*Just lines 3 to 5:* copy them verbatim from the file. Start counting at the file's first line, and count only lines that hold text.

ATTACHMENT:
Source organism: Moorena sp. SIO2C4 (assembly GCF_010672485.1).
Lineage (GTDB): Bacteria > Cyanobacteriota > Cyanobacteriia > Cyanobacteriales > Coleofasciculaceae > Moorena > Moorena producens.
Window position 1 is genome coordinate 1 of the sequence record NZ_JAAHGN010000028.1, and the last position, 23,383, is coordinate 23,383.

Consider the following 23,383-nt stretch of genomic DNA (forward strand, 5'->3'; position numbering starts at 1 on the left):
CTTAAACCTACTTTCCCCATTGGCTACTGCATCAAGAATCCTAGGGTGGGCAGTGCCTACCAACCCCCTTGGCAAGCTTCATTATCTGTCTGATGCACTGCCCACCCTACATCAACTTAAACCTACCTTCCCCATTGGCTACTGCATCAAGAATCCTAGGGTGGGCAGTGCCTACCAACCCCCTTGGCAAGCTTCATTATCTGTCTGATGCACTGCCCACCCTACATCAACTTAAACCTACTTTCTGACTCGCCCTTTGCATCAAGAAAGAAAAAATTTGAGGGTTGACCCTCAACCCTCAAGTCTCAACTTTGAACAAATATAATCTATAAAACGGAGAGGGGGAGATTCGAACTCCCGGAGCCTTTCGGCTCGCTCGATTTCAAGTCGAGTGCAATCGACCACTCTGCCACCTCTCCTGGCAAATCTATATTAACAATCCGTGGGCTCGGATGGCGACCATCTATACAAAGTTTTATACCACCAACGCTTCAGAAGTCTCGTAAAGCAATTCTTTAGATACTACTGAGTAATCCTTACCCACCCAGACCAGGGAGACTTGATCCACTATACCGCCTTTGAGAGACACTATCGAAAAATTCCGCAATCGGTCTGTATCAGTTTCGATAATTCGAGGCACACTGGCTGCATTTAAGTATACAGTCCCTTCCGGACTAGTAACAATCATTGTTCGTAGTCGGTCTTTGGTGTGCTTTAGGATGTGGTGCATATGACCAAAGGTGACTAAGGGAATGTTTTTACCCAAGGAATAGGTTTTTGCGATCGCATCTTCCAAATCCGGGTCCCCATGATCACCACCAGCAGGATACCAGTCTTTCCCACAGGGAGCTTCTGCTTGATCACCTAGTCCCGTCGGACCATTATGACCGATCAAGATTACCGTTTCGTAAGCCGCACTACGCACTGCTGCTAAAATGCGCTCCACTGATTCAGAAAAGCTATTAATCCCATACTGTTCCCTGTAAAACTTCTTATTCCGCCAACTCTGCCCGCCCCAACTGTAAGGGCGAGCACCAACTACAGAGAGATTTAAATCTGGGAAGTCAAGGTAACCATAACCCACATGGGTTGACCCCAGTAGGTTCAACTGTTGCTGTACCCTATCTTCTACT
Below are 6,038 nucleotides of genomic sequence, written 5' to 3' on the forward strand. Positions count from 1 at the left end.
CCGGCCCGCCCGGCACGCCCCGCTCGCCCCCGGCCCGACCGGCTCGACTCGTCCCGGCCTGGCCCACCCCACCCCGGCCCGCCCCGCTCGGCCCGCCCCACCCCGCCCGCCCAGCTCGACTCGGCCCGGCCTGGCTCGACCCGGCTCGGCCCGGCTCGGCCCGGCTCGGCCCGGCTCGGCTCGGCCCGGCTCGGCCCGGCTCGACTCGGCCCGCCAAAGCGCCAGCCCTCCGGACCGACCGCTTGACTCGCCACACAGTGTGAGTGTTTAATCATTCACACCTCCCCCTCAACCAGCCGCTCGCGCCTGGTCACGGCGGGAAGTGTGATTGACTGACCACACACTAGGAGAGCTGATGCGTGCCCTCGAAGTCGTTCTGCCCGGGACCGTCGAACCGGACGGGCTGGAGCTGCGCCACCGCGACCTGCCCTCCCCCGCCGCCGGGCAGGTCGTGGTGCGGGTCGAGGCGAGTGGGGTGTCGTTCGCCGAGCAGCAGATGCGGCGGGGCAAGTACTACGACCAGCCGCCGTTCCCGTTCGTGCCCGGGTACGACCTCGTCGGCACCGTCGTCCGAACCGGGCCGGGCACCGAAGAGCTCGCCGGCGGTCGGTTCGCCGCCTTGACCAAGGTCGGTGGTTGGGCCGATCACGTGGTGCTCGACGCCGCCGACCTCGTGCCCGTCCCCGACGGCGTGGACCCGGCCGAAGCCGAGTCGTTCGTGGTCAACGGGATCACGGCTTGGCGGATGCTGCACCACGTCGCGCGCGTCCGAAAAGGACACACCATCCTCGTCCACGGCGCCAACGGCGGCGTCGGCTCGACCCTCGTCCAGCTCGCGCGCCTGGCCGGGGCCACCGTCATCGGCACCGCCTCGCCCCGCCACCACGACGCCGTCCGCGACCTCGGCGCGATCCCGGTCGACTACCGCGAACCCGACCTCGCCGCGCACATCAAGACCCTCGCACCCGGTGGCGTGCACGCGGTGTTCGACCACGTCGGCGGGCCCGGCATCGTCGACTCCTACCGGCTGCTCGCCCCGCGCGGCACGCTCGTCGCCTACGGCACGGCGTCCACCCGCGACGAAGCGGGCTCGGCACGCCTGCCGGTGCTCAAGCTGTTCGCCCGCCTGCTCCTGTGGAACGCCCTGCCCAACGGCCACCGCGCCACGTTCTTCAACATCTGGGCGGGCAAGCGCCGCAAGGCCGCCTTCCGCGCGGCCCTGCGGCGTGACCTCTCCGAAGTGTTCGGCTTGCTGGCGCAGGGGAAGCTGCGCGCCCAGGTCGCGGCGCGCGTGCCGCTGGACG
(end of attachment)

Window position 1 is genome coordinate 1 of the sequence record NZ_JAAHGN010000028.1, and the last position, 23,383, is coordinate 23,383.

Consider the following 23,383-nt stretch of genomic DNA (forward strand, 5'->3'; position numbering starts at 1 on the left):
CTTAAACCTACTTTCCCCATTGGCTACTGCATCAAGAATCCTAGGGTGGGCAGTGCCTACCAACCCCCTTGGCAAGCTTCATTATCTGTCTGATGCACTGCCCACCCTACATCAACTTAAACCTACCTTCCCCATTGGCTACTGCATCAAGAATCCTAGGGTGGGCAGTGCCTACCAACCCCCTTGGCAAGCTTCATTATCTGTCTGATGCACTGCCCACCCTACATCAACTTAAACCTACTTTCTGACTCGCCCTTTGCATCAAGAAAGAAAAAATTTGAGGGTTGACCCTCAACCCTCAAGTCTCAACTTTGAACAAATATAATCTATAAAACGGAGAGGGGGAGATTCGAACTCCCGGAGCCTTTCGGCTCGCTCGATTTCAAGTCGAGTGCAATCGACCACTCTGCCACCTCTCCTGGCAAATCTATATTAACAATCCGTGGGCTCGGATGGCGACCATCTATACAAAGTTTTATACCACCAACGCTTCAGAAGTCTCGTAAAGCAATTCTTTAGATACTACTGAGTAATCCTTACCCACCCAGACCAGGGAGACTTGATCCACTATACCGCCTTTGAGAGACACTATCGAAAAATTCCGCAATCGGTCTGTATCAGTTTCGATAATTCGAGGCACACTGGCTGCATTTAAGTATACAGTCCCTTCCGGACTAGTAACAATCATTGTTCGTAGTCGGTCTTTGGTGTGCTTTAGGATGTGGTGCATATGACCAAAGGTGACTAAGGGAATGTTTTTACCCAAGGAATAGGTTTTTGCGATCGCATCTTCCAAATCCGGGTCCCCATGATCACCACCAGCAGGATACCAGTCTTTCCCACAGGGAGCTTCTGCTTGATCACCTAGTCCCGTCGGACCATTATGACCGATCAAGATTACCGTTTCGTAAGCCGCACTACGCACTGCTGCTAAAATGCGCTCCACTGATTCAGAAAAGCTATTAATCCCATACTGTTCCCTGTAAAACTTCTTATTCCGCCAACTCTGCCCGCCCCAACTGTAAGGGCGAGCACCAACTACAGAGAGATTTAAATCTGGGAAGTCAAGGTAACCATAACCCACATGGGTTGACCCCAGTAGGTTCAACTGTTGCTGTACCCTATCTTCTACT